Chocolate Sauce (click link for recipe)

Caramel Sauce (click link for recipe)

Assembly:

Pain Perdu soakingBread in egg mixture

Warm up a skillet over medium heat.  While waiting for it to get hot, mix together the egg, milk, vanilla, and salt.  Dunk the bread slices in the mixture.  Toss the butter into the pan and let it melt.

Pain Perdu cookingPain Perdu cooking

When the butter has melted, remove the bread from the egg mixture and place it in the pan.  Let it cook for several minutes until it becomes golden brown.  Flip it over and then cook it on the second side until it also becomes golden brown.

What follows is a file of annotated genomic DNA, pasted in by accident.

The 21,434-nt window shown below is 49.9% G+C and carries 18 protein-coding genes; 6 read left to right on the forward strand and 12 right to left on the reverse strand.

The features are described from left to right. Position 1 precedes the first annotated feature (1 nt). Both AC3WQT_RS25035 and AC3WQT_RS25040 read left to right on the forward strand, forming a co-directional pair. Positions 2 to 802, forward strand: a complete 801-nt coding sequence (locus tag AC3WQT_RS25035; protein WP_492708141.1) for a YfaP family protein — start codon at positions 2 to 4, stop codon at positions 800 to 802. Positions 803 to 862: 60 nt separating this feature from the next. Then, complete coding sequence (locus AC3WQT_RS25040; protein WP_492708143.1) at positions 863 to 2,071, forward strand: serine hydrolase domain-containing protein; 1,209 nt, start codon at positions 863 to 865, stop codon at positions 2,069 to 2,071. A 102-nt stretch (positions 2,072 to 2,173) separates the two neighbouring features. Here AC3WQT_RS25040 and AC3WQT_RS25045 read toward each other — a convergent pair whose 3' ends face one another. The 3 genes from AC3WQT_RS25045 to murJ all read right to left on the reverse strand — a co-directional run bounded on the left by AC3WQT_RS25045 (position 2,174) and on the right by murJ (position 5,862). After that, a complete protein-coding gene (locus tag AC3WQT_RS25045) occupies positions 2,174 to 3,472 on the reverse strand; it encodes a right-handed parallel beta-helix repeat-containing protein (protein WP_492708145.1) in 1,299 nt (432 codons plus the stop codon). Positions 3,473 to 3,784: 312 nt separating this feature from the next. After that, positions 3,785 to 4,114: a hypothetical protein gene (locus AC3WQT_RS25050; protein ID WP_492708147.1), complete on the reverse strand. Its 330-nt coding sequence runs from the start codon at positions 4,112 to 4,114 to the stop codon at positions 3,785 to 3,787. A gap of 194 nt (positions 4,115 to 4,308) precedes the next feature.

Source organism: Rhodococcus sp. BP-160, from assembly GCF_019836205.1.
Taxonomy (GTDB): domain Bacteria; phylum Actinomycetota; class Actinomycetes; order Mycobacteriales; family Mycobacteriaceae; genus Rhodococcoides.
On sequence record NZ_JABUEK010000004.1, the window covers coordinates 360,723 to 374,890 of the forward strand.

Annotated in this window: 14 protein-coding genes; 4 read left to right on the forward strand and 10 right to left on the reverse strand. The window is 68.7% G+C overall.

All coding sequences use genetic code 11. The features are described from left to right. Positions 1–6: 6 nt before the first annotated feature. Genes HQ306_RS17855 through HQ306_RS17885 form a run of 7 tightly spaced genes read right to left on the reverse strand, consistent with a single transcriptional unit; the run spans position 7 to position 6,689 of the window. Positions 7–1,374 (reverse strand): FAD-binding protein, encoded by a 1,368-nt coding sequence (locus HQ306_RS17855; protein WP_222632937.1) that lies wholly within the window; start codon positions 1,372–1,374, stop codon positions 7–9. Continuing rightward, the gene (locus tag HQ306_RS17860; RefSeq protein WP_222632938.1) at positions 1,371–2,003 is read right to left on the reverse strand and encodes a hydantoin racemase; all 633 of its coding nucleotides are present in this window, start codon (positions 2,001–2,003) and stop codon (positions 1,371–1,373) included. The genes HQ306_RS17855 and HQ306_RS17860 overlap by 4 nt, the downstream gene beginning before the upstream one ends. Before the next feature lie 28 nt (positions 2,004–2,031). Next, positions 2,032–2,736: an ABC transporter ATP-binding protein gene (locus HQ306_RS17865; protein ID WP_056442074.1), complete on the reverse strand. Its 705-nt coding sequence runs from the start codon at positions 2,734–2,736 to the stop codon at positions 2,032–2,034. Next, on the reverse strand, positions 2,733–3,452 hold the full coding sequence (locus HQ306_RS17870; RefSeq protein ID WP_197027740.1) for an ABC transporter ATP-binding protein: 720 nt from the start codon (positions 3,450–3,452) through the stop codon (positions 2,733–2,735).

Chocolate & Caramel SaucesChocolate and caramel sauces

While the Pain Perdu is cooking, set up the plate with the two sauces.  I spread the chocolate sauce in the middle of the plate and then surrounded it by a ring of the caramel sauce.  You could choose to do the opposite or to divide the plate evenly in half between the two sauces.  It’s up to you and your taste preferences.

Pain Perdu on the platePain Perdu with Caramel and Chocolate Sauces

Once the Pain Perdu finished browning, I added that to the plate on top of the sauces, the residual heat from the cooking process melted all of the sauces together, making them warm and gooey.

Cleaning the plateCleaning the plate

Then, I sat on the couch in front of the tv, watching as the snowstorm switched over to sleet and freezing rain, and ate the whole entire thing all by myself.  Sometimes snowdays are the best thing ever!

Buon appetito!